Around the end of January and the beginning of February 2013, the border point in Fassala, Mauritania, registered an average of 300 arrivals a day. These are mostly women and children from Timbuktu, Lere, Goundam, Larnab and Niafounké, who are still living in poor conditions without any hope to return home in the near future.
Although significant progress has been made in reducing child mortality in Mali, 178 of every thousand children born in the country still die before they reach the age of five.
Malnutrition and malaria
Malnutrition and malaria are the cause of at least half of all these deaths, and malaria is the leading cause of illness and death throughout the country.
In southern Mali, Médecins Sans Frontières/Doctors Without Borders (MSF) runs two paediatric programmes, focusing in particular on these two deadly conditions.
Malaria treatment in Kangaba
The number of people who die from malaria is especially high in Kangaba, Koulikoro region, and MSF has been providing treatment for the disease since 2005.
In 2011, MSF supported 11 health centres in the province, delivering free basic healthcare to 6,500 people, about half of whom were children under five.
To improve access to care, a team of 66 malaria experts, elected by local communities, has been trained and equipped to screen and treat people living in villages more than five kilometres away from a health centre.
In five years, the mortality rate among children under five has dropped by 50 per cent. Eight times as many people are attending health facilities.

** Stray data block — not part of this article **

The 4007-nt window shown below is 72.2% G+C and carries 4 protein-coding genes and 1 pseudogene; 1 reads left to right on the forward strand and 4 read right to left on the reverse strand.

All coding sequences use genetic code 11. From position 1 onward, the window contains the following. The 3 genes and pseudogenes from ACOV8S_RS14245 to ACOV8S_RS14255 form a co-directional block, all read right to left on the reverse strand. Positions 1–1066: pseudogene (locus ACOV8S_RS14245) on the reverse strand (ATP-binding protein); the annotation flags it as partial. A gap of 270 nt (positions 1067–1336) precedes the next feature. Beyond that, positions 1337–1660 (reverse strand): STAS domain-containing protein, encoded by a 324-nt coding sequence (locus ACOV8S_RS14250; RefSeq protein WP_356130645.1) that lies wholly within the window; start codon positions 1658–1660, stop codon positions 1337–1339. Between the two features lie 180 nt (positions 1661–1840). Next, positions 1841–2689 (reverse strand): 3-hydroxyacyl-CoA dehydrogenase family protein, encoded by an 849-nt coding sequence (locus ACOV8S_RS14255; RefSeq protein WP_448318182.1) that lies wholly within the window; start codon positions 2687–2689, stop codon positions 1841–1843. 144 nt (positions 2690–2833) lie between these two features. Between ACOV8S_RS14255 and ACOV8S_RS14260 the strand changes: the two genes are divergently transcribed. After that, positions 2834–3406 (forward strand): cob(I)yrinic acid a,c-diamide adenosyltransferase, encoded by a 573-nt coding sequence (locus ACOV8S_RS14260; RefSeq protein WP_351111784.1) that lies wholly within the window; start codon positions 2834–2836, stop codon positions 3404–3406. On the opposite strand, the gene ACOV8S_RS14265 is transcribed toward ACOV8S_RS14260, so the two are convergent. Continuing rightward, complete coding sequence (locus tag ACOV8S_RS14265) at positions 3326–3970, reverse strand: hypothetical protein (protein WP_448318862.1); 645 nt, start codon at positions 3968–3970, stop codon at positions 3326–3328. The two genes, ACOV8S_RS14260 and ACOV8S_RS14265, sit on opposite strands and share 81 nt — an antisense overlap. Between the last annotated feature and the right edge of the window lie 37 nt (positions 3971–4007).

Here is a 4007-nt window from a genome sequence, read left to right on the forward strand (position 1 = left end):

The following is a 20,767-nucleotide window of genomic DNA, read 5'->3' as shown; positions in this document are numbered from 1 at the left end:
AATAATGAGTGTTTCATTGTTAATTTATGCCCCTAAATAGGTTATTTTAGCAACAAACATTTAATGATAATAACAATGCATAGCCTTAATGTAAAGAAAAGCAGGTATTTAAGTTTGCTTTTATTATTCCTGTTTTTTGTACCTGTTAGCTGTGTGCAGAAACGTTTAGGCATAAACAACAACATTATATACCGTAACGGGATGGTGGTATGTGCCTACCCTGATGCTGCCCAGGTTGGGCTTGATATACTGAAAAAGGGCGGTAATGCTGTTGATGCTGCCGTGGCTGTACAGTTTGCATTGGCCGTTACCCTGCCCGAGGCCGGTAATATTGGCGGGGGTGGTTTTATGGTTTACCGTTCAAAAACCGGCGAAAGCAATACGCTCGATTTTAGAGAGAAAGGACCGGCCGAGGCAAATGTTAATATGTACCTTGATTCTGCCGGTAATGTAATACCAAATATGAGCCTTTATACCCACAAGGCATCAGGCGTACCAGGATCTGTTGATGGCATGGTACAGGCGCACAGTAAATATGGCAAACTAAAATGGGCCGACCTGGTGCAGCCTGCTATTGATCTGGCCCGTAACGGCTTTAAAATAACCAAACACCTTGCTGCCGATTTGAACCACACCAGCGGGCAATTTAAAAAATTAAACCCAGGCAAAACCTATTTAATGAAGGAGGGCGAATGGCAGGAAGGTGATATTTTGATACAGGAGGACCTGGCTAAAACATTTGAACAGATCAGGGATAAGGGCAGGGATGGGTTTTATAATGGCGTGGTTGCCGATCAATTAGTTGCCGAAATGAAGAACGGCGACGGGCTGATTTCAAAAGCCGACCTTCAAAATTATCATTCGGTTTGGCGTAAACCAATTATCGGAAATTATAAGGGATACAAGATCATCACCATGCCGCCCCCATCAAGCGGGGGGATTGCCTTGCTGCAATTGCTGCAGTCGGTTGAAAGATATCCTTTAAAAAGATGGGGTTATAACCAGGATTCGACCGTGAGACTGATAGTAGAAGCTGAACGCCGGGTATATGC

In April, MSF handed the project over to a Malian association, the Medical Alliance against Malaria, which is continuing some of the activities in partnership with an international non-governmental organisation, Alliance for International Medical Action (ALIMA).
Healthcare in Koutiala
In Koutiala district, Sikasso region, MSF has worked in five health centres and the paediatric ward of the district hospital since 2009.
In four of the centres, MSF assists Ministry of Health and community health centre (CSCOM) health workers, providing additional staff, supervision, donations of drugs and logistical support in carrying out outpatient consultations and vaccinations, as well as screening and treatment for malnutrition. Staff treated 53,000 children – 30,000 of them for malaria.
In the fifth, Konseguela, MSF offers comprehensive health services for children. Healthy children aged between six months and two years receive supplementary milk-based food, routine vaccinations and mosquito nets, and are seen every three to six months.
In 19 villages in the health area, community health workers test for and treat malaria. They also refer people with other conditions, such as malnutrition, to the centre. The community health workers treated 7,500 people for malaria in 2011.
MSF carried out 20,000 paediatric consultations at Konseguela health centre, and provided 1,700 children with supplementary food.
In Koutiala hospital’s paediatric ward, MSF has also set up a therapeutic feeding centre and a paediatric intensive care unit.
During the annual malaria peak, between August and November, the hospital is able to receive up to five times the normal number of admissions, as total capacity is increased to 350 beds.
In 2011, more than 6,600 children were admitted to the paediatric ward, and another 4,800 were admitted to the therapeutic feeding centre.
In 2012, MSF plans to start offering antimalarial drugs to all under-fives as a preventive measure during the annual malaria season, since this age group is most at risk of developing severe malaria.
At the end of 2011, MSF had 360 staff in Mali. MSF has worked in the country since 1984.